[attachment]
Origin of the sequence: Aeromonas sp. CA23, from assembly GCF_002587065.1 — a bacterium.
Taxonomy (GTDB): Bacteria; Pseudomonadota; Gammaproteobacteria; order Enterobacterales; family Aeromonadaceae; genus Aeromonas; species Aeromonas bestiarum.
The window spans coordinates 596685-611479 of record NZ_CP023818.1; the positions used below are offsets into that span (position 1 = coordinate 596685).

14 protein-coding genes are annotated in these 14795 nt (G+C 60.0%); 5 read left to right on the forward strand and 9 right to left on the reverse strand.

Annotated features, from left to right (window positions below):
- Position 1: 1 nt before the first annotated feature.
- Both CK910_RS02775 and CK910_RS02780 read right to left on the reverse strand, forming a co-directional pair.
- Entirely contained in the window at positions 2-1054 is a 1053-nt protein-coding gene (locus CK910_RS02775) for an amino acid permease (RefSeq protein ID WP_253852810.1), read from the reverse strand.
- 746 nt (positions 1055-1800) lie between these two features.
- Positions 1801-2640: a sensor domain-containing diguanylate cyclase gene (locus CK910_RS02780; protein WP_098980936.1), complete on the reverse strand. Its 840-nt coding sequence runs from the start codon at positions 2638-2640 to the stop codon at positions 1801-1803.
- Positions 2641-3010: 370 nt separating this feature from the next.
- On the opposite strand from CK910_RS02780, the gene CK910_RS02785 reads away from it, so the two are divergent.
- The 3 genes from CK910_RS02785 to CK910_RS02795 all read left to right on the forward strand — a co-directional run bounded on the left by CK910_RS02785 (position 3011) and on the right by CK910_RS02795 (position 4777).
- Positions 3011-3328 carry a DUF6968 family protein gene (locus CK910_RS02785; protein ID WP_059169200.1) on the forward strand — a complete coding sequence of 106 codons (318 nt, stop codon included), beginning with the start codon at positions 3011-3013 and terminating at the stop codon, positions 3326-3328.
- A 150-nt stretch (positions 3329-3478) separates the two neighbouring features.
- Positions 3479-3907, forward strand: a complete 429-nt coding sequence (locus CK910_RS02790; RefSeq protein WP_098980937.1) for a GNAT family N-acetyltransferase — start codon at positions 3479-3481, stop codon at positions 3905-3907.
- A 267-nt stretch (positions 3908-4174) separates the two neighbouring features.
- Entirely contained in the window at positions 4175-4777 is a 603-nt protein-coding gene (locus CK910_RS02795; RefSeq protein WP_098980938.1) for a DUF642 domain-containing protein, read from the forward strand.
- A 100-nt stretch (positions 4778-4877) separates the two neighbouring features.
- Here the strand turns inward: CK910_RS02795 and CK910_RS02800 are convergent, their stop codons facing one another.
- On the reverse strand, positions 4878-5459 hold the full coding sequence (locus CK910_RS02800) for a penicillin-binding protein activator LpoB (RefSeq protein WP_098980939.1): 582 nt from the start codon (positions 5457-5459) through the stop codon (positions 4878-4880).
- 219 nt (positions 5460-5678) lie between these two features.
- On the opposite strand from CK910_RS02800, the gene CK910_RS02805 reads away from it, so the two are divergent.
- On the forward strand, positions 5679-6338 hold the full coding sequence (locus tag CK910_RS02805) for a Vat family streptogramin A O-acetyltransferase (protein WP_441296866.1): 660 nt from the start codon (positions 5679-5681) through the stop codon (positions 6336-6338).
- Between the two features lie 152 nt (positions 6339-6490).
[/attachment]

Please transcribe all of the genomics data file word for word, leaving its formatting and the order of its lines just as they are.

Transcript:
Origin of the sequence: Aeromonas sp. CA23, from assembly GCF_002587065.1 — a bacterium.
Taxonomy (GTDB): Bacteria; Pseudomonadota; Gammaproteobacteria; order Enterobacterales; family Aeromonadaceae; genus Aeromonas; species Aeromonas bestiarum.
The window spans coordinates 596685-611479 of record NZ_CP023818.1; the positions used below are offsets into that span (position 1 = coordinate 596685).

14 protein-coding genes are annotated in these 14795 nt (G+C 60.0%); 5 read left to right on the forward strand and 9 right to left on the reverse strand.

Annotated features, from left to right (window positions below):
- Position 1: 1 nt before the first annotated feature.
- Both CK910_RS02775 and CK910_RS02780 read right to left on the reverse strand, forming a co-directional pair.
- Entirely contained in the window at positions 2-1054 is a 1053-nt protein-coding gene (locus CK910_RS02775) for an amino acid permease (RefSeq protein ID WP_253852810.1), read from the reverse strand.
- 746 nt (positions 1055-1800) lie between these two features.
- Positions 1801-2640: a sensor domain-containing diguanylate cyclase gene (locus CK910_RS02780; protein WP_098980936.1), complete on the reverse strand. Its 840-nt coding sequence runs from the start codon at positions 2638-2640 to the stop codon at positions 1801-1803.
- Positions 2641-3010: 370 nt separating this feature from the next.
- On the opposite strand from CK910_RS02780, the gene CK910_RS02785 reads away from it, so the two are divergent.
- The 3 genes from CK910_RS02785 to CK910_RS02795 all read left to right on the forward strand — a co-directional run bounded on the left by CK910_RS02785 (position 3011) and on the right by CK910_RS02795 (position 4777).
- Positions 3011-3328 carry a DUF6968 family protein gene (locus CK910_RS02785; protein ID WP_059169200.1) on the forward strand — a complete coding sequence of 106 codons (318 nt, stop codon included), beginning with the start codon at positions 3011-3013 and terminating at the stop codon, positions 3326-3328.
- A 150-nt stretch (positions 3329-3478) separates the two neighbouring features.
- Positions 3479-3907, forward strand: a complete 429-nt coding sequence (locus CK910_RS02790; RefSeq protein WP_098980937.1) for a GNAT family N-acetyltransferase — start codon at positions 3479-3481, stop codon at positions 3905-3907.
- A 267-nt stretch (positions 3908-4174) separates the two neighbouring features.
- Entirely contained in the window at positions 4175-4777 is a 603-nt protein-coding gene (locus CK910_RS02795; RefSeq protein WP_098980938.1) for a DUF642 domain-containing protein, read from the forward strand.
- A 100-nt stretch (positions 4778-4877) separates the two neighbouring features.
- Here the strand turns inward: CK910_RS02795 and CK910_RS02800 are convergent, their stop codons facing one another.
- On the reverse strand, positions 4878-5459 hold the full coding sequence (locus CK910_RS02800) for a penicillin-binding protein activator LpoB (RefSeq protein WP_098980939.1): 582 nt from the start codon (positions 5457-5459) through the stop codon (positions 4878-4880).
- 219 nt (positions 5460-5678) lie between these two features.
- On the opposite strand from CK910_RS02800, the gene CK910_RS02805 reads away from it, so the two are divergent.
- On the forward strand, positions 5679-6338 hold the full coding sequence (locus tag CK910_RS02805) for a Vat family streptogramin A O-acetyltransferase (protein WP_441296866.1): 660 nt from the start codon (positions 5679-5681) through the stop codon (positions 6336-6338).
- Between the two features lie 152 nt (positions 6339-6490).